HILLCREST '69 Volume 7 1969 Puhltshed hy th e Assoc wted tudents of Hillcretit High cho I ~1idvalc::, U tah P n nttd by \\Vh dw n hr Lnh raph on Com pan y C o ver nnd end ~ hee r destgn bv Kim Burgon and Go rdo n ' m art. Edttor ................ ..... ................... Demse Ander on Academtcs ............................................. Paue 16 A st. Edit r .. ....... ...................... Bet. y Arn ld A t. Editor . . ........................... 1ary Beck ·trom ports . . .................... .... .. . ......... Page 32 A t. Editor ...................................... Jeff Cartmill Advis r ...... .. ... ............................. John F. Lyon Orgamzation · ....... ......... . . ....... ............ Page 56 Photography ..................................... Arval 1el on Club ............................... .. .. ............... Page 7 tudents ........ ..... ..... ..... . Page 100 Activities ..... .......... .. . ... . ................. Page 16 1
HILL RE '1T ... 2
A time to belong and a time to jJarticipate. A time of innocence and confidence. 4
A tzme to eek and a time to disco er. A tzme /or learning and exploring. 5
I experience the thrill and excitement of being a jJart of Hillcrest.... 6
A part of the chaos and confusion that led to order and success. 7
I am faced with the pre sure of making decision and I react with confidence and abilit)'· 8
A special Q.:oice .. . A certain face . . . I ·hare m)' elf with someone just like me. 9
Friend hips and memories of Hillcrest are mine to share and preserve. 10
I am the individual with a goal and a dream for the future .... Towards this end i my struggle. 11
Though separate in name, the classes u:ere united in spirit and lo)·alty. Together we saw, felt, and strived for distinction.
We conquered and sometimes failed but always with the heart and desire of the multitude. 13
This is Hillcrest - the crowds, the student, body, the hurried activities of school life. I am aware of life's timelessness and I know that yesterday is but today' s memory and to, morrow is today's dream. 14
I have achieved and I have conquered, for I have experienced . .. A HIGHER DEGREE OF EX ELLEN E. 15
Developing stronger , tudent-teacher relationship , Hillcrest' eighty-two teacher faculty worked with over eight- een hundred tudent in an attempt at achieving a higher degree of excellence. In each respective department, the u e of informal discu ion group , audio-visual media, formal lecturing, and IB 1 computer helped to further the objecttve of Hillcre ·t as a contem- porary high chool. Through experi- mentati n with the e educational ideas, Hillcrest tudent benefited in their goal for a higher education. ACADEMICS 17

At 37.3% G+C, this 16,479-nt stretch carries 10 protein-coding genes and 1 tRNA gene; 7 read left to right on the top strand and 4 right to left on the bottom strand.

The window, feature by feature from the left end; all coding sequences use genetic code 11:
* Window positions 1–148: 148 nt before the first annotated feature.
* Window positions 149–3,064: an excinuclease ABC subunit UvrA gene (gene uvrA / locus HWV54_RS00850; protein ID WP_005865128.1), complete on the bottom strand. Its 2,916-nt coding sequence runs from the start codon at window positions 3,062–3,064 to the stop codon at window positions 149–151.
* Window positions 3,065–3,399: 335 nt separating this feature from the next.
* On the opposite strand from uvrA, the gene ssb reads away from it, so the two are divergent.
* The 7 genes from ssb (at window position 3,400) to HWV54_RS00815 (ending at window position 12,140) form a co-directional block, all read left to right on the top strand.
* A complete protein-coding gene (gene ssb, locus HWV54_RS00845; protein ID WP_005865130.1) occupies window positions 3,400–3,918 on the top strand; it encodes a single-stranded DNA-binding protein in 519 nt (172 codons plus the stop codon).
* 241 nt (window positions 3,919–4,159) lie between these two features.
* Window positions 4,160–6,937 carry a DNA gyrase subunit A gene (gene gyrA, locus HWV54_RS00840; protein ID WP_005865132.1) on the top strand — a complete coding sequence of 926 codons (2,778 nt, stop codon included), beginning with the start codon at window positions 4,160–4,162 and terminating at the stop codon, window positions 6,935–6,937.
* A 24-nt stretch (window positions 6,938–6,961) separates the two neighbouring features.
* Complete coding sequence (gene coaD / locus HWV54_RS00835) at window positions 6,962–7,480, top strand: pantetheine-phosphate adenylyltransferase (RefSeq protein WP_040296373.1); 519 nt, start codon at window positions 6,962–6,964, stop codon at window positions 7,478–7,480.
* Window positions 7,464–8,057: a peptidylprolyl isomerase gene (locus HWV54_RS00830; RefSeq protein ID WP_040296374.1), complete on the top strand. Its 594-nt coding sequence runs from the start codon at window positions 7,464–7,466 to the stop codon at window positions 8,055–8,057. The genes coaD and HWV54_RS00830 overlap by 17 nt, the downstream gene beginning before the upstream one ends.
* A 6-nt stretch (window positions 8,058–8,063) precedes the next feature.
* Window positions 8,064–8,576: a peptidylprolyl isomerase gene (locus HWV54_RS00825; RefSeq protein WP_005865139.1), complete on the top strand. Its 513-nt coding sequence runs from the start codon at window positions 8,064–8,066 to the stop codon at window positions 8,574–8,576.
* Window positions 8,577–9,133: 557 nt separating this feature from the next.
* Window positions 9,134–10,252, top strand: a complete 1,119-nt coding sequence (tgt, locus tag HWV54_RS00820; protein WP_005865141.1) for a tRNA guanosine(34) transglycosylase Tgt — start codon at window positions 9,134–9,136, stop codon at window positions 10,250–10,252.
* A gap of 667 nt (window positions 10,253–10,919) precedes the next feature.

Jordan School District Ret:d H. B ck tcad John Wheadon Ken Prince lerk of Board Dr. Carlo E. A ay Ass't. Superintendent 18
Joel P. Jenson Beginning and ending each chool day with announce- Principal ments, Delmar Schick gave students and faculty members important ·chola tic and extra-curricular information. Educational development earmarked Principal Joel P. Jenson's Working together with student , he approved chedule • accompli hments during this pa t year as he managed the affairs changes, i ued work permit , and helped olve truancy of an eighteen hundred-fifty student high school. In addition to problem . In addition to the e duties, he also upervi ed creening all the problems of curriculum development, cia ched- the parking lot, coun eled with parents, arranged tran por- uling, purchase order ·, budgeting, as emblies, and ab ent teacher , tation for activities, and inforced policies on dres and per- he also supervi ed the lunch program, the payroll, school transpor- sonal grooming. Because of the. e responsibilities, he became tation, and met with parent , the PTA, and teacher . Further, with the main contact between student and the administration. the experience obtained as an active member of both the U.E.A. and Board of Directors of Utah High School Activities A ociation, Thomas Owen he made additional contribution to the ucce of this chool year. Admin. Intern Administration Acting as an administrative intern, Thomas Owen became the third member of the chool' admini trative head a he worked cooperatively with Brigham Young University and Jordan chool Di trier. During the year he replaced the principal and vice-prin- cipal for two week and performed all their duties. In addition, introducing the Tele-Lecture into the school's curriculum, ar- ranging for demon tration in con tructing educational media, help- ing enforce controls in disciplinary areas, attending all school func- tions, he thus filled the requirement of hi internship. 19
Helen Clark oph. tttd. Cotms. Counselors To \"cheduk Hillcre t'~ 1, 50 'tudents mto their seven cia · c~, the wun elor worked through • 1ay, June, and July to have the tudent . ched~ ules ready l y Augu. t 2 . AI o, during the school year they admini tered the sophomore' , EDT te. t, the junior's GATB te. t, the . enior' Amencan ollege te. t, a well a. admmi tering the TAP te t to all student. . . ew to the coun ·eling staff this year wac jumor and phomore counselor Lucile Diefenderfer and Helen lark. \\Vith the help of the ther counselors, they gave vocational and group coun. eling, conferences on grades, and advice to troubled ·tudwts. Receiving a tudent's record from 1rs. Diefenderfer to file of the jobs student helper Kathy Cutler doe . AdmmJstering the Prehmmary chola tiC Aptitude T e t to Karen Gallegos and Pat Chave:: i l\\1r. kanchy. 20